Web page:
By: Tebogo Mokwena
Maize farmers in the North West have been exploited by their commercial counterparts for years, and this is why Onkabetse Mokgweetsi and his cousin, Tshepiso Jantjies, decided to team up. They founded Kgora Brands in 2020 and began trading in 2021. The food brand helps North West farmers access markets. Mokwgeetsi is a qualified agriculturalist and his love for agriculture stems from being able to provide communities with a final product as well as make markets accessible for struggling small-scale farmers.
Mokgweetsi was born and raised in Taung in the North West, where the business and the farmers they work with are based. Mokgweetsi and his cousin were dismayed by the stories of exploitation from the local farmers. “I discovered that farmers leased their farms to large-scale farming enterprises, but were paid much less than the value of their yields after the harvest period ended,” he said.
“It was very painful to see this happen because a lot of these farmers depend on their crops to feed their families,” Mokgweetsi said that they started leasing land from the farmers, and ensured that the profits were split evenly at the end of the harvest period. They also obtained a 10-hectare farm of their own, where they grow maize. Their products come in 10kg and 25kg bags and are distributed to 63 different township retailers in the North West, Gauteng and the Northern Cape.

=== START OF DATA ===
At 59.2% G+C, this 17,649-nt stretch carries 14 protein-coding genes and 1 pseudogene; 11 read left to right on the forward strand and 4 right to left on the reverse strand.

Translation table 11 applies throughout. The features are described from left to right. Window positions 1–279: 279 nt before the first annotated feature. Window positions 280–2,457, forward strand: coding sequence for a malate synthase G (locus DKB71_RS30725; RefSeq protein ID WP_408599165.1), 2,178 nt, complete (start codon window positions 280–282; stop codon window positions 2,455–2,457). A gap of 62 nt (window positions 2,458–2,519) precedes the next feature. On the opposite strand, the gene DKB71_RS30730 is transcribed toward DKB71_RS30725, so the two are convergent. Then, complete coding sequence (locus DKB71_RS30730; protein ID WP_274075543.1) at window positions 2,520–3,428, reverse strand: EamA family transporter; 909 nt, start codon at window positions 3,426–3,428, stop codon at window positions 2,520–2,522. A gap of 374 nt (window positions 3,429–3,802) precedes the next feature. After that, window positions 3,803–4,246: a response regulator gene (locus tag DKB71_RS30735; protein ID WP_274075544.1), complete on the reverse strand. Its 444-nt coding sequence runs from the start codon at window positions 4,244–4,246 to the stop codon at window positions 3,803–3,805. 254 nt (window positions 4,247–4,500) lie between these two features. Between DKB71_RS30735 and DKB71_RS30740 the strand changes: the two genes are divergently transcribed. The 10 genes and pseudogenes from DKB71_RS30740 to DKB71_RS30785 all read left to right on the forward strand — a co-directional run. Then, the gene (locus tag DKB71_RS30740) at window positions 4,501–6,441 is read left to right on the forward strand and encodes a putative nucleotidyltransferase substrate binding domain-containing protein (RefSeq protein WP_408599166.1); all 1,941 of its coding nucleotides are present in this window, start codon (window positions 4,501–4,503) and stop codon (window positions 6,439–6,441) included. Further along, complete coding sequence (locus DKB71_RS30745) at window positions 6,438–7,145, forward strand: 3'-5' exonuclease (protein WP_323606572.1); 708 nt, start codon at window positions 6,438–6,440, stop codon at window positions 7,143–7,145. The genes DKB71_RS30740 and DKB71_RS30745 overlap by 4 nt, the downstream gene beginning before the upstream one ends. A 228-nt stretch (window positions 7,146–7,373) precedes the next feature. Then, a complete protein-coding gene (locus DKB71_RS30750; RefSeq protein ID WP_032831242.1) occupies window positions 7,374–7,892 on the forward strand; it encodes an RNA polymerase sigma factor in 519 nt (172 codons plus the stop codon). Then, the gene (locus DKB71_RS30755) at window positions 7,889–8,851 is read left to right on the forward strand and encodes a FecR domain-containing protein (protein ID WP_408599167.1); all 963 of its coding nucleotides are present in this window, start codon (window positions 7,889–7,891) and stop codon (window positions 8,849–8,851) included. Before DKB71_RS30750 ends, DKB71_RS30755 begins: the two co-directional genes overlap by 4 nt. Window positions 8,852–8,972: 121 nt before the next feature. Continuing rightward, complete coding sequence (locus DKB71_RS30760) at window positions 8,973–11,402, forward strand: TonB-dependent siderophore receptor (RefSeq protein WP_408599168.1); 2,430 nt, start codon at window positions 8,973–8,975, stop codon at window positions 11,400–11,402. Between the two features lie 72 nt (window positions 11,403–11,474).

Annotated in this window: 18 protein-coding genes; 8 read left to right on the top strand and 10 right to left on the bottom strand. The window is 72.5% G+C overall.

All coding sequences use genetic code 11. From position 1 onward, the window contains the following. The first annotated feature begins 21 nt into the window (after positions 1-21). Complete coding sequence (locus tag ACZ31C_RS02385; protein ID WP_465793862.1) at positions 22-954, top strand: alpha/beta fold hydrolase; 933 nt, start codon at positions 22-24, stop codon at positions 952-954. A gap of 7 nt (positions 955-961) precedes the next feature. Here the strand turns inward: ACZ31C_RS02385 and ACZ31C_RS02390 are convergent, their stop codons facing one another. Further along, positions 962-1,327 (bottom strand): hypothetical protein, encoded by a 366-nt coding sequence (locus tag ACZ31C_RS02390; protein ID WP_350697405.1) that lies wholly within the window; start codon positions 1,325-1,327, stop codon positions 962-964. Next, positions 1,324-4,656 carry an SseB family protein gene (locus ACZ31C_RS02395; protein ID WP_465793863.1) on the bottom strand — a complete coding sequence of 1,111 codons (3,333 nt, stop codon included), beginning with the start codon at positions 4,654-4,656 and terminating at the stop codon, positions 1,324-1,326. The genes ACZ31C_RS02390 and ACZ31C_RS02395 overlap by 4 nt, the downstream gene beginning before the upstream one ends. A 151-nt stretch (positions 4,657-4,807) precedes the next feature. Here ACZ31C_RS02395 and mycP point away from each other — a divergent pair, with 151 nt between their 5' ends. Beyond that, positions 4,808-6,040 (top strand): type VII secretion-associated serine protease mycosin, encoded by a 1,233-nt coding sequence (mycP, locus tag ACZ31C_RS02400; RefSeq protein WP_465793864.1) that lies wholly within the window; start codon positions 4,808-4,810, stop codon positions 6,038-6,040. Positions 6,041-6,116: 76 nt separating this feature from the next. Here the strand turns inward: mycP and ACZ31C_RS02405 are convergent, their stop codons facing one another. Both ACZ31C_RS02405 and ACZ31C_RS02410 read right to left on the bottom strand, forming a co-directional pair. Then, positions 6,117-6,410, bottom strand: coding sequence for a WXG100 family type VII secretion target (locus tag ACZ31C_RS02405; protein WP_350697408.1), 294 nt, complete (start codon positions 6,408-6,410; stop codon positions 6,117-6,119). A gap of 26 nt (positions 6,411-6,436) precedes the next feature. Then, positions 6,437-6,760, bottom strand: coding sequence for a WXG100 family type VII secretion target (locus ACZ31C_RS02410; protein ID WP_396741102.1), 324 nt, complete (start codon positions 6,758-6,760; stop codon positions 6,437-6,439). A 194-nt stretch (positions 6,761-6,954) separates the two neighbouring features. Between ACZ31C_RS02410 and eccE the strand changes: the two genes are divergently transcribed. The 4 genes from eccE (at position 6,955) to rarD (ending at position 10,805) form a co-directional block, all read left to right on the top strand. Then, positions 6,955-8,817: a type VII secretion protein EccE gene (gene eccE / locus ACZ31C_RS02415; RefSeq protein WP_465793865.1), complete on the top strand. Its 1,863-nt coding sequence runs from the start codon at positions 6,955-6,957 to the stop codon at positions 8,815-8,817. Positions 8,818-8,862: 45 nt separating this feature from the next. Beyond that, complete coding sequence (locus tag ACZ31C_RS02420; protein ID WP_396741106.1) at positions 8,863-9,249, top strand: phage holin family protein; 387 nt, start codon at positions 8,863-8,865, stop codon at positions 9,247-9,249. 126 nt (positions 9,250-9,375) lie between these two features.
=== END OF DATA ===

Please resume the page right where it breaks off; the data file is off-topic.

They work with nine farmers in the Taung area. Mokgweetsi said that there were many benefits for the farmers. “We are very transparent about how much we make from their yields and provide paperwork of our transactions,” he said. “A lot of farmers approach us with the desire to work with us because of how we have improved the lives of other farmers, but because of a lack of funding to expand our operations, this has proven to be a challenge.”
But money has not been their concern. “When we started out we found out that printers would charge R3.50 per bag, and they would not print anything less than 30,000 bags, so we had to pay over R100,000 in order to print bags, and we did not have this money,” Mokgweetsi said. “Luckily, our municipality assisted us in this regard and we were able to pay.
“We also had issues with transporting our products when the demand went high, but now we are able to deliver because we have acquired our own transportation,” Mokgweetsi said that being able to distribute their maize meal in 63 stores in three provinces was a great achievement and their aim was to supply more stores. “We also want to create a value chain where more farmers in the North West can be free from being exploited by other corporations, and be able to truly reap the fruits of their lands,” he said.